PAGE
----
… As deadline looms for Ekandjo to brief State House
By John Tuerijama
THE Namibia Sport Commission (NSC) has finally concluded its long-awaited consultations with its affiliates, and will on Monday submit a detailed categorisation policy to Sport, Youth and National Service Minister, Jerry Ekandjo.
In an interview with Confidente this week NSC Chief Administrator, Freddy Mwiya, said that the pressure has been mounting intensely to have the categorisation process finalised.
Confidente has been reliably informed that there is intense pressure on Ekandjo to the categorisation policy and its supporting documents to State House on 30 September.
“We started with the consultation process on 10 June this year, where over 60 percent of our affiliates provided us with their respective data, which among others included a complete form on their existence in the 14 political regions, developmental programmes in the regions, governance, international participation, future strategic plans, their number of athletes and their blueprint for the promotion of their respective sport codes,” said Mwiya.“We have a total of 57 sport codes affiliated to the NSC, and by this week alone, I must say that we have concluded the consultation processes, because what we experienced was that some sport codes did not submit the required information, so we had to call them in and have face-to-face consultations, and we have successfully done so.”
Mwiya said that the consultations were conducted by NSC commissioners Monica Shapwa and Benjamin Rebang, as well as officials from the sports ministry and veteran sport scribe Carlos Kambaekwa, while Mwiya and Director of Sport, Shivute Kambata, are the advisors on the way forward.
“We are going to submit the document to Minister Jerry Ekandjo on Monday. Our focus areas, while consulting with the sport codes, looked at regional development, which must make up 50 percent of a sport code’s activities. Participation makes up 10 percent, international participation 10 percent, governance 25 percent and other developmental programmes must be 5 percent,” said Mwiya.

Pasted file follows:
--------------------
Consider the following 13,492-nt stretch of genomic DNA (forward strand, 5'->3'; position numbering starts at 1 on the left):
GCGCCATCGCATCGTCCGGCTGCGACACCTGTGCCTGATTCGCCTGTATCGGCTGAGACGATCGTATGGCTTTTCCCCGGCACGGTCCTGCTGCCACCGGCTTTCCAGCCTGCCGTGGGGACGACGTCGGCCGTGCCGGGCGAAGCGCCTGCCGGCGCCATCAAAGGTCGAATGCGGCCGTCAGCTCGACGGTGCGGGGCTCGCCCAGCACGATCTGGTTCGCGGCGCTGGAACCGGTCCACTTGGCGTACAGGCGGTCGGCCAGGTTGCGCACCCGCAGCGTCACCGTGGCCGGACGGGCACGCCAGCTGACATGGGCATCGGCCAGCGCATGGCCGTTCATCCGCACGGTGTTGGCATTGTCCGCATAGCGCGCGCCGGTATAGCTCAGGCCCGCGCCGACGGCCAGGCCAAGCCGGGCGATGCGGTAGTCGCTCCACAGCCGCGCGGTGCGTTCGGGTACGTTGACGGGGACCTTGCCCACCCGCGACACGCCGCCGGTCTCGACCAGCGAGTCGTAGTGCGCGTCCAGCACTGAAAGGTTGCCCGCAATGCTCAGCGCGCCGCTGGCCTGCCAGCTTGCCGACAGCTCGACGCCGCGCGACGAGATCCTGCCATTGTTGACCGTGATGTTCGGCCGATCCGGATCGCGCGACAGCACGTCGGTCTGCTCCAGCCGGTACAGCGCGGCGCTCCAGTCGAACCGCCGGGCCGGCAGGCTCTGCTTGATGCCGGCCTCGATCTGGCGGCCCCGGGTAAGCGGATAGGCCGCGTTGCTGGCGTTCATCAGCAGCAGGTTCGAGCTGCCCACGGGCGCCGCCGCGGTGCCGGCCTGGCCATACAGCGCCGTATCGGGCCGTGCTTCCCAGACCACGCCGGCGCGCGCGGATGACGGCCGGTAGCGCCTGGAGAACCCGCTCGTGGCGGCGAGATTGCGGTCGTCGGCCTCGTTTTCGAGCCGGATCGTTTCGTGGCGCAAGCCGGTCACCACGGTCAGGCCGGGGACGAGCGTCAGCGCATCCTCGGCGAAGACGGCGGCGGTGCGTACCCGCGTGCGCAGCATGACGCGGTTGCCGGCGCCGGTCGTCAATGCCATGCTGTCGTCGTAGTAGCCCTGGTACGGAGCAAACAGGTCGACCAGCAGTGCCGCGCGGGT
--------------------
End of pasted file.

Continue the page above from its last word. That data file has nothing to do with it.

He said the sport codes needed adherence to these percentages, as per the categorisation process requirement.
Mwiya said that there are four categories, in which the 57 sport codes will be placed: national codes, priority sport codes, developmental sport codes and recreational/leisure sport codes. “The two national sport codes will be sport codes that have national cohesion, bring unity, are played all over the country, and have a national identity, in terms of representation,” said the NSC chief administrator.
“The priority codes will be sport codes that have great potential for achieving medals at international competitions,” he said.
The categorisation process also looks at the developmental codes, which are sports that show potential in their developmental programmes, for which resources are needed.
When asked about the possible recreational sport codes, Mwiya referred to sport codes that are predominantly family sports and which are for recreational purposes.
“We have been pushing to finalise the categorisation process as a matter of urgency,” he said.
Asked what has been achieved since taking charge at the NSC, the chief administrator said that they have concluded all policy-related documents.
He said that the National Sport Policy, Sport Act Amendment Bill and the Reward Policy are already with the Ministry of Sport, Youth and National Service.
Asked how they will fund the sport codes, in lieu of the new categorisation policy, Mwiya said that in the past it was very difficult to successfully allocate the needed grants, as per the requirements of the individual sport codes.
“But now with a complete categorisation policy we will be guided by the policy on the actual amount needed for sport.
The categorisation policy will now speak volume and policymakers will have to be well-versed with the various sport policies,” he emphasised.
Confidente. Lifting the Lid. Copyright © 2015